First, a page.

Jasinski’s findings are based on a skull fragment discovered in New Mexico’s Bisti/De-Na-Zin Wilderness more than 15 years ago. Paleontologists used to believe that the fossil belonged to another member of the Dromaeosaurid family (a group that includes Jurassic Park’s Utahraptors) called Saurornitholestes langstoni.
But careful examination of the skull revealed an unusually large olfactory bulb, the part of the brain that processes smell. Other odd qualities of the fossil’s brain cavity convinced Jasinski that he was dealing with an entirely new species, which he dubbed Saurornitholestes sullivani to honor his former boss Robert Sullivan, the man who discovered the fossil.
S. sullivani roamed what we now call North America during the late Cretaceous period. The continent was split in two by a giant inland sea and S. sullivani could be found along the sea’s western shores, according to the Penn press release, ranging further south than the S. langstoni and other dinosaurs it resembles.
“This find helps show us … that these dinosaurs to the south are different from those up north. They look differently and act differently.” Jasinski told Motherboard. “It helps us know that many areas that have been skimmed over in the past are more unique than we have thought, and that there are many other new and interesting discoveries still out there left to make.”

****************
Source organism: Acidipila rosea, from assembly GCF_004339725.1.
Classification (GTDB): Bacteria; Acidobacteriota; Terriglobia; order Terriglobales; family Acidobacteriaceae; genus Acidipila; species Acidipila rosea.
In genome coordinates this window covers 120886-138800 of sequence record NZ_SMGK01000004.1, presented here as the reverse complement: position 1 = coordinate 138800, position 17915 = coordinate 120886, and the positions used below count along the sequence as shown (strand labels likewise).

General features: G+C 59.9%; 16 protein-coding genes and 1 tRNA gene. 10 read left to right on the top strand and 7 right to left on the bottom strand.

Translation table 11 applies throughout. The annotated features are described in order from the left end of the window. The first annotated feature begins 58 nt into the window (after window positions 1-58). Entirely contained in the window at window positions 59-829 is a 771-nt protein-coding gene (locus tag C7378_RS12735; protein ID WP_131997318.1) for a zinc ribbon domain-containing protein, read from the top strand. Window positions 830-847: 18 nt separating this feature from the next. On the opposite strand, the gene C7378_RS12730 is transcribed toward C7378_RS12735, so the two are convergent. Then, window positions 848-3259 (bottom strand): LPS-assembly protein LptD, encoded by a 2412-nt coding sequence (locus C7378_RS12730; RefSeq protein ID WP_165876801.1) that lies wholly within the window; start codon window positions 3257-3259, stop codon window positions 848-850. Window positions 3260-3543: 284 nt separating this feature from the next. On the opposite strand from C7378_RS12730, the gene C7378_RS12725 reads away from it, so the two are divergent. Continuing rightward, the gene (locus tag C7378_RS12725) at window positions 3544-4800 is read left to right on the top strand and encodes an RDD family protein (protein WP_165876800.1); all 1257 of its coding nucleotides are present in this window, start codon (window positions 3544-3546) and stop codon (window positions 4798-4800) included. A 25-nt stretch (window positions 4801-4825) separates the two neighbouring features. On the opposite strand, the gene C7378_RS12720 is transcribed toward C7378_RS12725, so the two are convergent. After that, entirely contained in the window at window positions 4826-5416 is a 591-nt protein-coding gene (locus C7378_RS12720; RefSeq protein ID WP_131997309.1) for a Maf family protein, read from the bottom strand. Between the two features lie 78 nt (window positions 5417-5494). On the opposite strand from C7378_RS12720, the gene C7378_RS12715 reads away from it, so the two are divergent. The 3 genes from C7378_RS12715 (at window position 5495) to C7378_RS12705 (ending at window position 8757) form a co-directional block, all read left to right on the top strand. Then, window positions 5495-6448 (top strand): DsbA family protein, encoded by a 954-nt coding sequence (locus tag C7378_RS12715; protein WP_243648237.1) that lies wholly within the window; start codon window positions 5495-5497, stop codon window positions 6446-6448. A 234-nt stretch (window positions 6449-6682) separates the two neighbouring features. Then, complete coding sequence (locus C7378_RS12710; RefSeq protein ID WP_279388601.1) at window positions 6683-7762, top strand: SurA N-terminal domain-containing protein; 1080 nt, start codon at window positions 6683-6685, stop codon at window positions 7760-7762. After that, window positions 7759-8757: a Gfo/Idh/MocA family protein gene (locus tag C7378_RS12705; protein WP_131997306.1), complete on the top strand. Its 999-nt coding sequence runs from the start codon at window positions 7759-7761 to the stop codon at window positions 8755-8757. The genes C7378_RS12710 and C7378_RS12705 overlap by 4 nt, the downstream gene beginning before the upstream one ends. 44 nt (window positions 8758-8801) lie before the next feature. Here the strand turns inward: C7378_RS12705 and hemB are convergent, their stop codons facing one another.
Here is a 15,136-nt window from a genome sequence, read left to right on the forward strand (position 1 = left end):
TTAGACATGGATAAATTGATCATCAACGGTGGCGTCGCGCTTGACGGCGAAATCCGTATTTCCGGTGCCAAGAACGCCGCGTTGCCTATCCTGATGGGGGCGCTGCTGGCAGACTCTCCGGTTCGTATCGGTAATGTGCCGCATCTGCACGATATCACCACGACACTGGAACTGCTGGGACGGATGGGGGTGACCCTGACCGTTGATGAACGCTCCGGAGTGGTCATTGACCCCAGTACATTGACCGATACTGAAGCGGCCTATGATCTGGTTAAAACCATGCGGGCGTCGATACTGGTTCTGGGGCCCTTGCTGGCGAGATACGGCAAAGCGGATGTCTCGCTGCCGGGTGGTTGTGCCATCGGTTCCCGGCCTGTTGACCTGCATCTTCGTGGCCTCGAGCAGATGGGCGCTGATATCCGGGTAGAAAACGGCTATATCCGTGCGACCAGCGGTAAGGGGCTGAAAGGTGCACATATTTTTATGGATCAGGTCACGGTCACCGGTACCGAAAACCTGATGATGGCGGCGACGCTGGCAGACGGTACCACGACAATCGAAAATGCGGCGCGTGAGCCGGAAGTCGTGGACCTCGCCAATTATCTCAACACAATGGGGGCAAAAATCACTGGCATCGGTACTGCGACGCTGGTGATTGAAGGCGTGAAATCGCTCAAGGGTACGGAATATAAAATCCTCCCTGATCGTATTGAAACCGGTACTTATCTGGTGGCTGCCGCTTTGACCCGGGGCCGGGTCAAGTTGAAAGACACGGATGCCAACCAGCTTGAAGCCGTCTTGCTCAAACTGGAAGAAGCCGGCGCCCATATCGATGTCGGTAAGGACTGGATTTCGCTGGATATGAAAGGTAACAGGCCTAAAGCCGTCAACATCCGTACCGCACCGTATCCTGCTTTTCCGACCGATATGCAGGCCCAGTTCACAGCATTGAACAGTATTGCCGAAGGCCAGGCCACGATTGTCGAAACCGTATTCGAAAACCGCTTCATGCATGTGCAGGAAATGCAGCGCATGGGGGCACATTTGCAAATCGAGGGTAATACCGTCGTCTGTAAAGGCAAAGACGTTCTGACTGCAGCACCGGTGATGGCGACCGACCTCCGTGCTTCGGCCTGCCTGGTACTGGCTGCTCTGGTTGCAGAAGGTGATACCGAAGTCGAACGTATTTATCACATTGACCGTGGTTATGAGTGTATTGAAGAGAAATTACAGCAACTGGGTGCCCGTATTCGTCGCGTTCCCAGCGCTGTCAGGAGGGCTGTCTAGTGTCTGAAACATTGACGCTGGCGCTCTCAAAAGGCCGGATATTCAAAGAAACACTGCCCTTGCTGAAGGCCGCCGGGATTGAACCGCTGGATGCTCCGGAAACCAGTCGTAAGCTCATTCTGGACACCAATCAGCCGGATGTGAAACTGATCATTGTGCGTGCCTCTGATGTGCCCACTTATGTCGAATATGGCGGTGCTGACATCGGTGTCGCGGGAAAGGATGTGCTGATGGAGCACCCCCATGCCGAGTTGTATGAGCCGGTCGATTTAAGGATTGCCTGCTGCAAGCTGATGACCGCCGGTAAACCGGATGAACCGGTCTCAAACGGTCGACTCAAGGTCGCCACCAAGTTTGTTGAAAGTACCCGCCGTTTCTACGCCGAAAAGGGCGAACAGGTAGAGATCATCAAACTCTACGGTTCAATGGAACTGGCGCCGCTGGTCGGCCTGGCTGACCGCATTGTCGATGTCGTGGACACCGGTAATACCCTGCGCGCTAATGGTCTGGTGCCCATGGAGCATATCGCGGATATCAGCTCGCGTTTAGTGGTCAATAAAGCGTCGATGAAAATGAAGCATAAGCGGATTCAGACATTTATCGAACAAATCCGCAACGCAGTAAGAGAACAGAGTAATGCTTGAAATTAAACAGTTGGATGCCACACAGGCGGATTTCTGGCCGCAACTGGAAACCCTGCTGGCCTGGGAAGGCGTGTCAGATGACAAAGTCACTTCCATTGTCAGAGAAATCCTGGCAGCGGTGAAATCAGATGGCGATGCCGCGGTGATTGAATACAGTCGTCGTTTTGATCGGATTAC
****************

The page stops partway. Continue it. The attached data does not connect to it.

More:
The creature’s genus name Saurornitholestes, which means “lizard bird thief,” gives a sense of what the prehistoric predator would have looked like. These animals were lightly built with long legs and jaws lined with teeth, and they are believed to be very distant relatives of today’s birds.
The S. sullivani would have been fairly petite as far as dinosaurs go, standing about 3 feet at the hip and 6 feet from nose to tail. But its powerful olfactory bulb meant it was still something to be feared.
“A keen sense of smell can help make an animal a better predator and scavenger,” Jasinski told Motherboard. “… Its senses would have probably been used to track and hunt prey, making it an excellent and deadly predator.”